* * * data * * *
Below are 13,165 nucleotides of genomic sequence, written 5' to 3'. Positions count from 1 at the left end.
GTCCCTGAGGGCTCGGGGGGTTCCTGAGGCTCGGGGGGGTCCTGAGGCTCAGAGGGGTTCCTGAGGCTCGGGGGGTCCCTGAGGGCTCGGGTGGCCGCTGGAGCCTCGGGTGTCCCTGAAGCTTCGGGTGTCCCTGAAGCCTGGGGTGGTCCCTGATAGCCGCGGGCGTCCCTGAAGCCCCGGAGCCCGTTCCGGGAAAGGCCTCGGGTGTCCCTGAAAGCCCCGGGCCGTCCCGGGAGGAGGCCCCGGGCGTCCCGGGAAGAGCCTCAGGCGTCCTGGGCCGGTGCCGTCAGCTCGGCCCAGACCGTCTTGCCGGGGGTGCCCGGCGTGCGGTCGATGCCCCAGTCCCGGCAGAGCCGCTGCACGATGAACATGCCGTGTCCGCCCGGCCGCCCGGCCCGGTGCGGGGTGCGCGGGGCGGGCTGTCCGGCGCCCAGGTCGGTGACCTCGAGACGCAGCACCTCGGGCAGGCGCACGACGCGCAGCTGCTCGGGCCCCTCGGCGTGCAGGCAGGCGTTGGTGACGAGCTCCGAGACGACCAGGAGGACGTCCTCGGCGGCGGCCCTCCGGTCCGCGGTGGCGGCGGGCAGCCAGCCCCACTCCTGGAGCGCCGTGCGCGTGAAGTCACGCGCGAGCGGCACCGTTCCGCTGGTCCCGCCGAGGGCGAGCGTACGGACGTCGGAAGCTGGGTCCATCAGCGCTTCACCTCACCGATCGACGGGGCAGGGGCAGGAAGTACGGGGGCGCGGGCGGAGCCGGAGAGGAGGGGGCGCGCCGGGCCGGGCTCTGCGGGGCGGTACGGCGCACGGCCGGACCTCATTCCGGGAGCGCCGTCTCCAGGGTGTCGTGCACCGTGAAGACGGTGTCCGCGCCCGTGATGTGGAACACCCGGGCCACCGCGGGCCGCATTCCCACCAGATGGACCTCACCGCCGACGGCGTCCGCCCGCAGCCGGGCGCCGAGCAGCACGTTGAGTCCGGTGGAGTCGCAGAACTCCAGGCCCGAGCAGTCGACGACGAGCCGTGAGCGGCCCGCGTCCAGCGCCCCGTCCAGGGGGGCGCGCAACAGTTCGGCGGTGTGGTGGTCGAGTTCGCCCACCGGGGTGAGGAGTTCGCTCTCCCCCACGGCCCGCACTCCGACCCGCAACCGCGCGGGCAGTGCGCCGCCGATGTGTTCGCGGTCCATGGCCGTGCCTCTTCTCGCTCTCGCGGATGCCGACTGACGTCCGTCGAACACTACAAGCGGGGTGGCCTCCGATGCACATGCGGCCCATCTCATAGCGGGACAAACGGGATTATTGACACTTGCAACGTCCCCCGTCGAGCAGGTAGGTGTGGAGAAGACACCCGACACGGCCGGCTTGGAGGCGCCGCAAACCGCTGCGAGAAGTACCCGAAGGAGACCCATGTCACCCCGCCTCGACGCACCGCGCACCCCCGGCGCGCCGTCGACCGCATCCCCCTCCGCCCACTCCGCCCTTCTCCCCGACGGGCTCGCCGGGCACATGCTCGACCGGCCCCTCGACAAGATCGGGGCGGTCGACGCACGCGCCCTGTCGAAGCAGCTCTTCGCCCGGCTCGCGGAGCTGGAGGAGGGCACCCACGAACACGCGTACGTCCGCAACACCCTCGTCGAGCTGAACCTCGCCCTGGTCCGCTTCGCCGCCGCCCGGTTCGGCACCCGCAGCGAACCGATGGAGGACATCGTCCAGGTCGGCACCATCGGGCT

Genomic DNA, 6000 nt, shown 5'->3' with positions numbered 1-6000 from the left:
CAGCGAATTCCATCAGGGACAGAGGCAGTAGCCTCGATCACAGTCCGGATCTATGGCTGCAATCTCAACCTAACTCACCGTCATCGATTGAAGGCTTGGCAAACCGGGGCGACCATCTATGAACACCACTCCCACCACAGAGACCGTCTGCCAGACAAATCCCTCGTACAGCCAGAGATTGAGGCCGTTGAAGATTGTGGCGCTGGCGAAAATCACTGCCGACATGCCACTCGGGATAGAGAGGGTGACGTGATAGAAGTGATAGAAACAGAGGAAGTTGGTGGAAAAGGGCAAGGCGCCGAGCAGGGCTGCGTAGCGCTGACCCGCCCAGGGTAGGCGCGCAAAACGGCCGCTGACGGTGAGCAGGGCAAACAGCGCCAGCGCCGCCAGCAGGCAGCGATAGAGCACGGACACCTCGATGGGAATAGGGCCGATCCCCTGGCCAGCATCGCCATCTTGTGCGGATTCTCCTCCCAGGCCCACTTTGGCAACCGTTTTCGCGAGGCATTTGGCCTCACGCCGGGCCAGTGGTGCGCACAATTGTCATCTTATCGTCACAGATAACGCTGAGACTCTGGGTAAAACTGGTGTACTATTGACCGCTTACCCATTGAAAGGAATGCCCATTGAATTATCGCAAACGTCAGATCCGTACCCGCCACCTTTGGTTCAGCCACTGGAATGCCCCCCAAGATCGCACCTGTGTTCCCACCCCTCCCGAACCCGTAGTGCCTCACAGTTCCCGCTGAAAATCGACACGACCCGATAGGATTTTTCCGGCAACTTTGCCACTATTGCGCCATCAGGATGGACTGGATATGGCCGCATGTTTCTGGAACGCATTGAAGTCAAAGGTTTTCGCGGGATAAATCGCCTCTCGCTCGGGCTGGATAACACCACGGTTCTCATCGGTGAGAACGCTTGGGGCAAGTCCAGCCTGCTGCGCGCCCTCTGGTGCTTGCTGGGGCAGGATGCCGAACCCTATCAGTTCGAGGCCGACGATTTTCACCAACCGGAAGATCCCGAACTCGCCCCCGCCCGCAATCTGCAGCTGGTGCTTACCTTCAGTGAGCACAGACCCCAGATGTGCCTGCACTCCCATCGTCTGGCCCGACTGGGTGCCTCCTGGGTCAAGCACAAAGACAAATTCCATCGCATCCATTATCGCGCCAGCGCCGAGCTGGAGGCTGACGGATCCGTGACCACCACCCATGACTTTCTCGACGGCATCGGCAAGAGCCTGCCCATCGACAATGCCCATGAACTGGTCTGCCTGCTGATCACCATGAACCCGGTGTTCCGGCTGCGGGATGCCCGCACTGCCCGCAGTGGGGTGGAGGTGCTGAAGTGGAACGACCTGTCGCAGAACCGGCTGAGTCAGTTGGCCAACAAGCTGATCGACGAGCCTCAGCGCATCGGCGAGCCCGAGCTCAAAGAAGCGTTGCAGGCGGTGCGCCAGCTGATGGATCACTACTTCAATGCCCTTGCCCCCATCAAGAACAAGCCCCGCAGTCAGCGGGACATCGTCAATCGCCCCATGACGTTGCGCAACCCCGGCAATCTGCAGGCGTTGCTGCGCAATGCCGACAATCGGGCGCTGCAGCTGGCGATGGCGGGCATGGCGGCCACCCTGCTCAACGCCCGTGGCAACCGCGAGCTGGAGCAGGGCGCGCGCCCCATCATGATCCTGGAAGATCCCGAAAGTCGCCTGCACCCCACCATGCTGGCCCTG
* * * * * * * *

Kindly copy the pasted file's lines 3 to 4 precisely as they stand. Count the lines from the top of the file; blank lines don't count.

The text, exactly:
Genomic DNA, 6000 nt, shown 5'->3' with positions numbered 1-6000 from the left:
CAGCGAATTCCATCAGGGACAGAGGCAGTAGCCTCGATCACAGTCCGGATCTATGGCTGCAATCTCAACCTAACTCACCGTCATCGATTGAAGGCTTGGCAAACCGGGGCGACCATCTATGAACACCACTCCCACCACAGAGACCGTCTGCCAGACAAATCCCTCGTACAGCCAGAGATTGAGGCCGTTGAAGATTGTGGCGCTGGCGAAAATCACTGCCGACATGCCACTCGGGATAGAGAGGGTGACGTGATAGAAGTGATAGAAACAGAGGAAGTTGGTGGAAAAGGGCAAGGCGCCGAGCAGGGCTGCGTAGCGCTGACCCGCCCAGGGTAGGCGCGCAAAACGGCCGCTGACGGTGAGCAGGGCAAACAGCGCCAGCGCCGCCAGCAGGCAGCGATAGAGCACGGACACCTCGATGGGAATAGGGCCGATCCCCTGGCCAGCATCGCCATCTTGTGCGGATTCTCCTCCCAGGCCCACTTTGGCAACCGTTTTCGCGAGGCATTTGGCCTCACGCCGGGCCAGTGGTGCGCACAATTGTCATCTTATCGTCACAGATAACGCTGAGACTCTGGGTAAAACTGGTGTACTATTGACCGCTTACCCATTGAAAGGAATGCCCATTGAATTATCGCAAACGTCAGATCCGTACCCGCCACCTTTGGTTCAGCCACTGGAATGCCCCCCAAGATCGCACCTGTGTTCCCACCCCTCCCGAACCCGTAGTGCCTCACAGTTCCCGCTGAAAATCGACACGACCCGATAGGATTTTTCCGGCAACTTTGCCACTATTGCGCCATCAGGATGGACTGGATATGGCCGCATGTTTCTGGAACGCATTGAAGTCAAAGGTTTTCGCGGGATAAATCGCCTCTCGCTCGGGCTGGATAACACCACGGTTCTCATCGGTGAGAACGCTTGGGGCAAGTCCAGCCTGCTGCGCGCCCTCTGGTGCTTGCTGGGGCAGGATGCCGAACCCTATCAGTTCGAGGCCGACGATTTTCACCAACCGGAAGATCCCGAACTCGCCCCCGCCCGCAATCTGCAGCTGGTGCTTACCTTCAGTGAGCACAGACCCCAGATGTGCCTGCACTCCCATCGTCTGGCCCGACTGGGTGCCTCCTGGGTCAAGCACAAAGACAAATTCCATCGCATCCATTATCGCGCCAGCGCCGAGCTGGAGGCTGACGGATCCGTGACCACCACCCATGACTTTCTCGACGGCATCGGCAAGAGCCTGCCCATCGACAATGCCCATGAACTGGTCTGCCTGCTGATCACCATGAACCCGGTGTTCCGGCTGCGGGATGCCCGCACTGCCCGCAGTGGGGTGGAGGTGCTGAAGTGGAACGACCTGTCGCAGAACCGGCTGAGTCAGTTGGCCAACAAGCTGATCGACGAGCCTCAGCGCATCGGCGAGCCCGAGCTCAAAGAAGCGTTGCAGGCGGTGCGCCAGCTGATGGATCACTACTTCAATGCCCTTGCCCCCATCAAGAACAAGCCCCGCAGTCAGCGGGACATCGTCAATCGCCCCATGACGTTGCGCAACCCCGGCAATCTGCAGGCGTTGCTGCGCAATGCCGACAATCGGGCGCTGCAGCTGGCGATGGCGGGCATGGCGGCCACCCTGCTCAACGCCCGTGGCAACCGCGAGCTGGAGCAGGGCGCGCGCCCCATCATGATCCTGGAAGATCCCGAAAGTCGCCTGCACCCCACCATGCTGGCCCTG